Morton’s Writes the Book on Steak
When Klaus Fritsch moved to the United States in 1967 and then teamed with Arnie Morton to co-found Morton’s, The Steakhouse in 1978, the West German probably never envisioned penning a 240-page “bible” on steak. But almost 30 years after opening the first of what has become a chain of more than 70 restaurants worldwide, Fritsch has done just that.
“Morton’s Steak Bible” is the first-ever publishing effort from the company that made its name in the kitchen—not the book store. Roger Drake, Morton’s vice president of communications and public relations, says finding the right publisher to get behind the book was the first step in the three-year project.
“We’ve been approached many times over the years, and this is our first and probably only cookbook we’re going to do,” he says. “This was all foreign to us. We’re in the business of making great steaks and creating a great dining experience. We know how to market that, but putting a book together was totally foreign.”
Clarkson Potter, a subsidiary of Crown Publishing Group known for its lifestyle books, was the perfect match. Founded in 1959, the publisher touts titles from famous chefs such as Jeff Nathan, Rachael Ray and Martha Stewart. The company’s experience with cookbooks made it a nice home for the “Bible,” Drake says.
But while Clarkson Potter’s goal is certainly to sell as many books as possible, Morton’s motivations are a little different.
“From our perspective, our main purpose for the book is to promote the Morton’s brand,” Drake says.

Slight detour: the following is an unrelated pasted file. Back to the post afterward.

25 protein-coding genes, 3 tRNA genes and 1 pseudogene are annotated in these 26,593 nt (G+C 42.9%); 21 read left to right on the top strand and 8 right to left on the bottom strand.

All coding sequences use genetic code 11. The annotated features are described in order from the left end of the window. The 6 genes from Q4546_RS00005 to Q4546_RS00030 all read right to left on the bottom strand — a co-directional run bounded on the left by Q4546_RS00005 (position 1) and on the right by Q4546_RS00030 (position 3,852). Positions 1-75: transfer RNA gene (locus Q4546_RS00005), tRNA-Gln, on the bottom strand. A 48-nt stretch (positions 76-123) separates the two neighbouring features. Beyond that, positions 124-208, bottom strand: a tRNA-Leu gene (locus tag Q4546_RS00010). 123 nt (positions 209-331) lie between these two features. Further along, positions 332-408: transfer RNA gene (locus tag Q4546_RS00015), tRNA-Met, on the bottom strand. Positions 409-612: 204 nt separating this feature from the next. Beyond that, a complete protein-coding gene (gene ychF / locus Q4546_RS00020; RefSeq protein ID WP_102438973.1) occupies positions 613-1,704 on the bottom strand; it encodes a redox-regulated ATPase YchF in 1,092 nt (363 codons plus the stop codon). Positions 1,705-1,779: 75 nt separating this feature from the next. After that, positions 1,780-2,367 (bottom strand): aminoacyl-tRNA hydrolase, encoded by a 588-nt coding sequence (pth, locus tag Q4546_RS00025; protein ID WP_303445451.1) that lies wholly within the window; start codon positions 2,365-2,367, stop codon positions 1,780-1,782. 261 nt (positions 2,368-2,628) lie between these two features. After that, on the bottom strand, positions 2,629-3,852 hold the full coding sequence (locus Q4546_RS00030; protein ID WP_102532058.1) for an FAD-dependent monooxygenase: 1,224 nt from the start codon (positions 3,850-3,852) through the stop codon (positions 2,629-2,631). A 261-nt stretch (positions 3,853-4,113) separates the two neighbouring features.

In fact, the company is so focused on using the book to boost its brand, its press release announcing “Morton’s Steak Bible” is highlighted by reviews from the Chicago Tribune, Washingtonian magazine and People magazine … on the restaurant itself and not the book.
The book’s marketing and publicity campaign has been Drake’s responsibility, and he has been coordinating several moving parts since it hit shelves in late May.
“We’ve been working with [Clarkson Potter], along with our national PR firm and then our internal Morton’s [staff] as well,” the 14-year veteran of the company says. “We also have local public relations firms that represent all 70 of our Morton’s [locations] worldwide—so it’s 45 different local agencies—so all of those agencies are also heavily involved in the marketing and promotion of ‘Morton’s Steak Bible.’”
“For us, it’s been a partnership [between Morton’s and Clarkson Potter],” says Rica Allannic, the Clarkson Potter editor who worked on the book. “I think in working with our team, it has been a question of who has the best [publicity] contact … and sometimes that has been us and sometimes, especially in the local markets, it has been the local teams who [Morton’s] counts on and who know how to sell the Morton’s brand quite well.”
Drake’s team is launching a 41-city publicity tour for the book, in which Fritsch will make stops in each city at the local Morton’s where, for $30/person, the public can receive his book, food, drink and the opportunity to meet the author and have him sign the book.
“When Klaus gets into town, we’re pitching morning shows where he’ll make some of the recipes from the ‘Morton’s Steak Bible,’” Drake says. “We’ll also do book signings too.”
Drake says he is not yet privy to the book’s precise sales numbers, but that he has “been told [Clarkson Potter] is very satisfied that they are already meeting initial sales goals.” He adds that Mortons.com sold more than 400 books online in the book’s first three days alone.
Despite the enormity of the three-year book project, Drake says Morton’s did not bring on any additional staff.
“It’s a huge endeavor,” he says. “It touched about 50 people … in our company over three years … everything from recipe development to the photography to the logistics of putting the [publicity] tour together. It’s a huge undertaking for us, especially the way we decided to do it, which is in a significant way.” BB